I just was like damn. They created all their own shit. Wrote every last friggin word. Up until when I got a little older, I didn't realize other people could buy songs from other people and sing them as their own. Up until then my definition of a music artist was someone who wrote their own songs. They shared their soul. As a child this was my view because of the large impact Bob Marley and Sade had on me.
The reason I was amazed at this was because I felt like I knew them a little, I felt as if I understood their plights, heartbreaks and struggles. They taught me so much. I was amazed at their bravery and courage to bare their soul.
Other artists who influence me . . . omg, I feel like this answer is tough. So here I go . . . if I forget anyone just know I love you. My influences are: Mary J Blige, Olive (look them up, they're ill), Marcia Griffiths, Patti LaBelle, Celia Cruz, Lauryn Hill, Chaka Kahn, Billie Holiday stays in my car all the time, B-52's, Michael Jackson, Gloria Estefan is huge for me, Queen Latifah is like everything, Salt N Pepa, Lil Kim, Jay Z's entire body of work I love, Wu Tang, Janet Jackson is my icon forever, Whitney Houston, Michee Mee, Tara Chase, Esthero, Ivan Santilli, Mariah, Erykah Badu got me through boarding school, Aalyiah got me through catholic school, TLC, Lenny Kravtiz, Wynton Marsalis – I saw him live – he's impeccable, Radiohead – I could write a 10 page essay on them, Selena, of course and JLO whom I affectionately call "JLO inc", Bryan Adams, Sarah McLauchlan, Shania Twain, Madonna, Chris Botti – saw him live a couple times – he's lovely, Lady Saw, Beenie Man, Barrington Levy . . . . I'm going to stop now . . . wait omg Beastie Boys’ Hello Nasty album, DMX’ Flesh of My Flesh Blood of my Blood, Q-Tip’s Amplified and anything by Nas, Pac and Big – truly got me through high school. Of course Missy's Supa Dupa Fly forever changed me I had two copies of that album. There's a rapper who lives inside of me; this I'm sure. Lmao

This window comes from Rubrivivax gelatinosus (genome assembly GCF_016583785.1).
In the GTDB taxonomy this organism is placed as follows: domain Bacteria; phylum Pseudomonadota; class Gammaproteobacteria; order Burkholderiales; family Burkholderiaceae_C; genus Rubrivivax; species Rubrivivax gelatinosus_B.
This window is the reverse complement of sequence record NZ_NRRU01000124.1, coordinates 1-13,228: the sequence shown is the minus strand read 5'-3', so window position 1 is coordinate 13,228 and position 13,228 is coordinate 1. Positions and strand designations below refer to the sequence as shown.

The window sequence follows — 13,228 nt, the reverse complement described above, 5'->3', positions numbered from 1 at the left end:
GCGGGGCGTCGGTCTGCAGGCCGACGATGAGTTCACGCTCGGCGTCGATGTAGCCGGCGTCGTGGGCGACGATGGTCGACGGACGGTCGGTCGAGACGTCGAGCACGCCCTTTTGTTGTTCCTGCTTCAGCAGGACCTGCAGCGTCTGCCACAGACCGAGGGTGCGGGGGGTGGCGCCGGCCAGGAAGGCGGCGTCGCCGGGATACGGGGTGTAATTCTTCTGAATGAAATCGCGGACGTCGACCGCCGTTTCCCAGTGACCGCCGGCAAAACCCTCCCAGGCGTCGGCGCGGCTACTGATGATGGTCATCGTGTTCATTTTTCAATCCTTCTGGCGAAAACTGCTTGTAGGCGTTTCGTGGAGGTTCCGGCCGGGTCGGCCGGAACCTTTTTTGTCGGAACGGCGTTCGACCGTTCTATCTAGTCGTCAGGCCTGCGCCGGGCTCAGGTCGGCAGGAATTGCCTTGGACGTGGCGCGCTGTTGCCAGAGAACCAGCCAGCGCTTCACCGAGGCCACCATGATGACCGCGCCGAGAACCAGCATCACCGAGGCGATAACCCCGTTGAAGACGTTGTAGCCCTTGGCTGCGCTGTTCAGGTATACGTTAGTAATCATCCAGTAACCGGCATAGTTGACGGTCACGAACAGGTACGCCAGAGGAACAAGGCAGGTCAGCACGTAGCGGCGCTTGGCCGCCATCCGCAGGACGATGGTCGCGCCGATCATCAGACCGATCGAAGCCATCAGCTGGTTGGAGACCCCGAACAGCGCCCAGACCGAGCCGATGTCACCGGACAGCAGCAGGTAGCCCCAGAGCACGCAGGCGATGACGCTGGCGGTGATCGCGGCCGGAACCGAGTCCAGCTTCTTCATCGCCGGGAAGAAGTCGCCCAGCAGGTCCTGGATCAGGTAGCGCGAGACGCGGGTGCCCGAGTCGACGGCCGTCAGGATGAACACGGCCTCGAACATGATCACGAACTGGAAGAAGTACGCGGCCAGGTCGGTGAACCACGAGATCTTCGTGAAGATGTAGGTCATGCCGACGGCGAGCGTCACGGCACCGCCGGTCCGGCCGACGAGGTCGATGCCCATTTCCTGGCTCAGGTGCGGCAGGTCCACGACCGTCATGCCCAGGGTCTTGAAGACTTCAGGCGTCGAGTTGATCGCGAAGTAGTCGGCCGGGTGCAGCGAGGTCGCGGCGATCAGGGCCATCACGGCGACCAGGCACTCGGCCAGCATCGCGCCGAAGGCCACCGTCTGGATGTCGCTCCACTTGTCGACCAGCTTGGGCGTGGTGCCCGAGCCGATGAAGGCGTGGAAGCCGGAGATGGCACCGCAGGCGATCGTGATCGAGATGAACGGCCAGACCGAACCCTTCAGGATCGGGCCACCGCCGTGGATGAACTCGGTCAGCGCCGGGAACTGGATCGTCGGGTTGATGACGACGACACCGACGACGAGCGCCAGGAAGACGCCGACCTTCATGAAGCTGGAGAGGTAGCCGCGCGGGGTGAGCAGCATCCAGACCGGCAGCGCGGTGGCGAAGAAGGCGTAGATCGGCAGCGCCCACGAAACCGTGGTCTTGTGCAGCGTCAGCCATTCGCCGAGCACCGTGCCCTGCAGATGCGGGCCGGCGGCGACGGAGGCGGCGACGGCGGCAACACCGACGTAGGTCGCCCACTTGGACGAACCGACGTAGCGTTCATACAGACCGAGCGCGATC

Currently I listen to a lot of 70's R&B music and 70's Reggae. But when I'm driving, I listen to jazz and trap music, like Juicy J, Jeezy, TI and Gucci. I didn’t get into Gucci until late. I met him when I was in Atlanta. He's like the nicest guy. He and Wacka are like regular guys. I didn't realize I was even speaking to Waka when I met him, that’s how cool he is. So different from his persona on record. Music is a dope thing.
Overall, with my musical influences, my thing is melody and motivation. That's what gets me. And that's what I infuse in my own music.
But when it's all said and done if I’m having a really rough day I turn on Sade or Bob Marley.
The SPITslam Group: How did you end up connecting with Chuck?
Safiya: Chuck D and I connected via Twitter. It’s pretty dope. That's like the last person on earth I'd ever expect to notice my music or tweets. He's like the Chairman of the Board for Hip Hop music. Like that shareholder you want to make sure you don't fuck up around.
So at first I was like? Is that his real account? But yeah, I am grateful for his guidance in regards to the business of the industry.
We connected over the unfortunate event of Trayvon Martin (blessings to him and his family). I had a lot to say about that event, the media circus around it and more. Particularly because I have 5 brothers. Plus I'm 5'10 and go jogging in a hoodie all the time. It could've been me like for real. It could've been anyone of us. So I was furious on some Twitter rant. Long story short we connected via that. That and basketball, Lmao. I understand Teach is a loyal Knicks fan... whatevrrrrr. I refer to Chuck D as Teach or Sensei out of respect for him and what he's contributed to Black History. He's got a vast well of knowledge in the music and entertainment industry. So I feel very blessed to be able to call him a mentor.
The SPITslam Group: Anything else you have going on?
Safiya: Yes, my new album TAO is releasing this year and I hope people love it as much as I do.